Q: I am a new iPhone owner and have a question about the iPhone’s battery: I understand that the battery can recharge fully approximately 400 times before it’s life begins to shorten. I have it on an FM transmitter in the car which charges it and I plug it into a wall USB charger while at my desk and at home. I am also considering purchasing one of those battery pack cases for the phone. My question is whether the battery is bypassed while plugged in or whether it continues to drain while being continually recharged? Am I reducing my battery life by leaving it plugged in while driving, at work and at home?
A: Like most modern electronic devices, the iPhone uses a lithium-ion battery, which although offering a limited number of charge cycles, does not have the issues with minor top-up charges that older rechargeable battery technology had. This means that you can plug in your iPhone into a charger regularly and this will not have any impact on the overall battery life.
Just to be clear, a “charge cycle” refers to a complete recharge of the battery, so if you are regularly topping up your iPhone battery, you are only using fractional charge cycles.
When the iPhone is running from external power, such as in your car or at your desk, the iPhone operates from the external power and charges the battery simultaneously. In this mode it does not consume any battery power, and therefore is not constantly recharging. Once the battery is fully charged, the charging circuit cuts off completely and the iPhone simply runs from external power. This is indicated by the plug icon appearing over the battery indicator.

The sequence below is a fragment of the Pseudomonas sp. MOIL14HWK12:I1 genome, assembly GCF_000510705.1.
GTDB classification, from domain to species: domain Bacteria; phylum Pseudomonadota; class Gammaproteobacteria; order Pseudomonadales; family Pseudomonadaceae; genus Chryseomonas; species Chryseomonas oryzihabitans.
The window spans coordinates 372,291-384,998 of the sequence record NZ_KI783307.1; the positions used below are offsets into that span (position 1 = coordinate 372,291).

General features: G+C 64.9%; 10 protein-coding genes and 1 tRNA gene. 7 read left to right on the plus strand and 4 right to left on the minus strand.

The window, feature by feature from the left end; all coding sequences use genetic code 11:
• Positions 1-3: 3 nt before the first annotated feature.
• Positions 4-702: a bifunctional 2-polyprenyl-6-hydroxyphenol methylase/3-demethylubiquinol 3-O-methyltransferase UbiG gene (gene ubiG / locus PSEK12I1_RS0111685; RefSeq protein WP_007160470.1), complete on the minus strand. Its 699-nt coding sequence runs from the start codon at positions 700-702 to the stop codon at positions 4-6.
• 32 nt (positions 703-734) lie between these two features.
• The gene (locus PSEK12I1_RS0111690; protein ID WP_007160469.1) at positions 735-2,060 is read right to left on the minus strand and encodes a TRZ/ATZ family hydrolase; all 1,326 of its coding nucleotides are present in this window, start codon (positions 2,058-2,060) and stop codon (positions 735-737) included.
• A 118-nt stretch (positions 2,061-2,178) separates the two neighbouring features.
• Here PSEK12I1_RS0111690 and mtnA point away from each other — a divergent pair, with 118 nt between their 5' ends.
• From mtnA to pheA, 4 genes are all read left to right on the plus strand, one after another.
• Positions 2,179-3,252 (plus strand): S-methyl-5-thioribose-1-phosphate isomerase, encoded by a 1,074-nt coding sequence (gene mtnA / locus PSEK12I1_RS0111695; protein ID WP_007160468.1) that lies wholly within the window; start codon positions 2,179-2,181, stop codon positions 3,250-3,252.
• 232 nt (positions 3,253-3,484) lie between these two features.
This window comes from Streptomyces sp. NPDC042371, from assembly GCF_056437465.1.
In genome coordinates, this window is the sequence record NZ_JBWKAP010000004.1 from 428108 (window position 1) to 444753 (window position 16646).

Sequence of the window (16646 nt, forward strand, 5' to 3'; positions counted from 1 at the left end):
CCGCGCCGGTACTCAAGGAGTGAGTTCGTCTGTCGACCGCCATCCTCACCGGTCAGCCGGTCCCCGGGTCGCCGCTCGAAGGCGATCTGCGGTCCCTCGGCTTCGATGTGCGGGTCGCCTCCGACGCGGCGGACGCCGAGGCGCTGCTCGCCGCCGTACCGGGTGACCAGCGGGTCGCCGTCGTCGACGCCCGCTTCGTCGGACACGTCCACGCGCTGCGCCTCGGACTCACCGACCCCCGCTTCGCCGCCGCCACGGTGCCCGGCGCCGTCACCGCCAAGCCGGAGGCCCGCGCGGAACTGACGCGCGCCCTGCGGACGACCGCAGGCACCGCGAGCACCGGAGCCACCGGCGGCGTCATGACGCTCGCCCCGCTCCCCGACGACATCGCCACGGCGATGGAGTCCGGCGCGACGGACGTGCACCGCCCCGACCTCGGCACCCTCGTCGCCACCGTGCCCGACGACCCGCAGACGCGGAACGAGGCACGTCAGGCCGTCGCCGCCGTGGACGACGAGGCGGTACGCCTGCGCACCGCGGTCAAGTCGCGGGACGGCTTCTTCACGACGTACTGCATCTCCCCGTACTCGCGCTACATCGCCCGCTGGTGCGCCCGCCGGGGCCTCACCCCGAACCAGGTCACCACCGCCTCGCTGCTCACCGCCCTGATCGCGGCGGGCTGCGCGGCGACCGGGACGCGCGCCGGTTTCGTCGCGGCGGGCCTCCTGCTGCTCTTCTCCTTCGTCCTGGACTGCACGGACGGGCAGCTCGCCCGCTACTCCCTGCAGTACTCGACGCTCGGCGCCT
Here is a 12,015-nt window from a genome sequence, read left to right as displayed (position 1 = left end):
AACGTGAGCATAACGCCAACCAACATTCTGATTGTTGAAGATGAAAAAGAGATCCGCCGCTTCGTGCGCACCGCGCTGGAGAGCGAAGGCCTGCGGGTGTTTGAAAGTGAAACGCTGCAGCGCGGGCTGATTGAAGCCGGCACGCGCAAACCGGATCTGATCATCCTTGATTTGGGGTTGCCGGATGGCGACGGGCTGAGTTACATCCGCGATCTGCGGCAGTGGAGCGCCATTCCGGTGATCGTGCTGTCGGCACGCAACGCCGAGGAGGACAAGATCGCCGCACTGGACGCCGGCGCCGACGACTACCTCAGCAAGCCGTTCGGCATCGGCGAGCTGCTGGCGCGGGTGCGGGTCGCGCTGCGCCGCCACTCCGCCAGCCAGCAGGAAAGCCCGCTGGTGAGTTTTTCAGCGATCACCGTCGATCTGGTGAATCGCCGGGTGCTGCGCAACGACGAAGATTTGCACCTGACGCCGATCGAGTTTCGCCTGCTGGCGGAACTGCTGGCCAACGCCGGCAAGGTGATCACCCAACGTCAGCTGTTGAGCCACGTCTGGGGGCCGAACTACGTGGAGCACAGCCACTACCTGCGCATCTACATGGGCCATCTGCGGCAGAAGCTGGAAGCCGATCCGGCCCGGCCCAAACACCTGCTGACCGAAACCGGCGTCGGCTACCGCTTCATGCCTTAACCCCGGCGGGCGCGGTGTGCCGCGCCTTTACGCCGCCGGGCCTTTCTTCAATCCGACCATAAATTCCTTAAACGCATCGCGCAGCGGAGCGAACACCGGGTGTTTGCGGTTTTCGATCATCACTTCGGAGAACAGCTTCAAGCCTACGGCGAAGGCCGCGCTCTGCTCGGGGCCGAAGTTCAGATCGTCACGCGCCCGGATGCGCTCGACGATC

Note, however, that since the battery is not being used at all when running from external power, it may lose a bit of power naturally and the iPhone will therefore occasionally apply a top-up charge. This would be similar to the way in which the iPhone would lose a bit of battery power even if it were sitting on a shelf turned completely off—batteries drain naturally, albeit it slowly. For the same reason, Apple recommends that you do not leave your iPod or iPhone constantly powered from an external power source, since that would effectively be the same as leaving it powered off on the shelf; the battery won’t get used at all and can suffer from disuse as a result.
Realistically, however, none of this is going to be an issue unless you are leaving your iPhone plugged in to external power for several days at a time, which most people are unlikely to do for a device such as the iPhone.
For more information, we have a more detailed explanation on iPod Battery Life and Charging in our May 9, 2008 Ask iLounge Column.